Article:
First of all, Mediterranean cultures often eat a lot of fruits, vegetables, whole grains, and potatoes, as well as plant based proteins like beans, nuts, and seeds. Lean protein sources like low fat dairy, eggs, fish, and poultry are also encouraged in moderate amounts for those who enjoy them. Unsaturated fats are a very important factor as well, olive oil being one of the most commonly utilized in this style of cooking.

On the other hand, red meats, saturated fats like butter, and processed foods (especially high glycemic carbs) are minimized for the most part, as well as desserts, which are often swapped for something like a fruit plate. But if you enjoy wine, it is allowed in small amounts, especially at meals.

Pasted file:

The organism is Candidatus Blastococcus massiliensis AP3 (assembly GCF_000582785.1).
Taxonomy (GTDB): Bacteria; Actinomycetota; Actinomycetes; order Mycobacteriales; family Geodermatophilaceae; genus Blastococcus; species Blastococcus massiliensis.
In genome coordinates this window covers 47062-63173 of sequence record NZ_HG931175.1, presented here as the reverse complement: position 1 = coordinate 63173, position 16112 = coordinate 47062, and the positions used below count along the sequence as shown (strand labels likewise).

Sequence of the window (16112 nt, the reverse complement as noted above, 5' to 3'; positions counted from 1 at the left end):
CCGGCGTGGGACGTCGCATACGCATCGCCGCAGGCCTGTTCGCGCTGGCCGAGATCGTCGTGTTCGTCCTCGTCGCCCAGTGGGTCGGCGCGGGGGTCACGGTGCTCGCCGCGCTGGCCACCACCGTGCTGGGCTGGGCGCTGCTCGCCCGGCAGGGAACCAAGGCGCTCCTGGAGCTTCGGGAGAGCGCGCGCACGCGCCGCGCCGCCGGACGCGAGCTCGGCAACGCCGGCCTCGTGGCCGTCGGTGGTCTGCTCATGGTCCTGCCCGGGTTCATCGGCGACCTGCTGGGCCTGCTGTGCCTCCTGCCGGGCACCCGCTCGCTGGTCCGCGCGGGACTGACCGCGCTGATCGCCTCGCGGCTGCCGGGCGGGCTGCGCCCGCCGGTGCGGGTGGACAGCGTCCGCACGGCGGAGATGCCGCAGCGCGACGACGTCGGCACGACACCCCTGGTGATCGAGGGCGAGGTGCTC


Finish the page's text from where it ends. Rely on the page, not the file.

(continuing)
Basics of the Ketogenic diet

The Ketogenic diet was originally created as a tool for treatment of epilepsy, but it has been used in more recent years as a tool for weight loss and to build muscle. To understand the Keto diet, you must first acknowledge that the main goal is to push the body into ketosis, so that it will burn fat instead of carbohydrates.

As with the Mediterranean diet, there are also many versions of the Ketogenic diet. Overall, it is primarily focused on lowering carbs while increasing healthy fats to achieve this state of ketosis more often. Most Keto plans restrict carbs to approximately 15-20 net carbs per day and increase fat intake to about 70% of daily calories.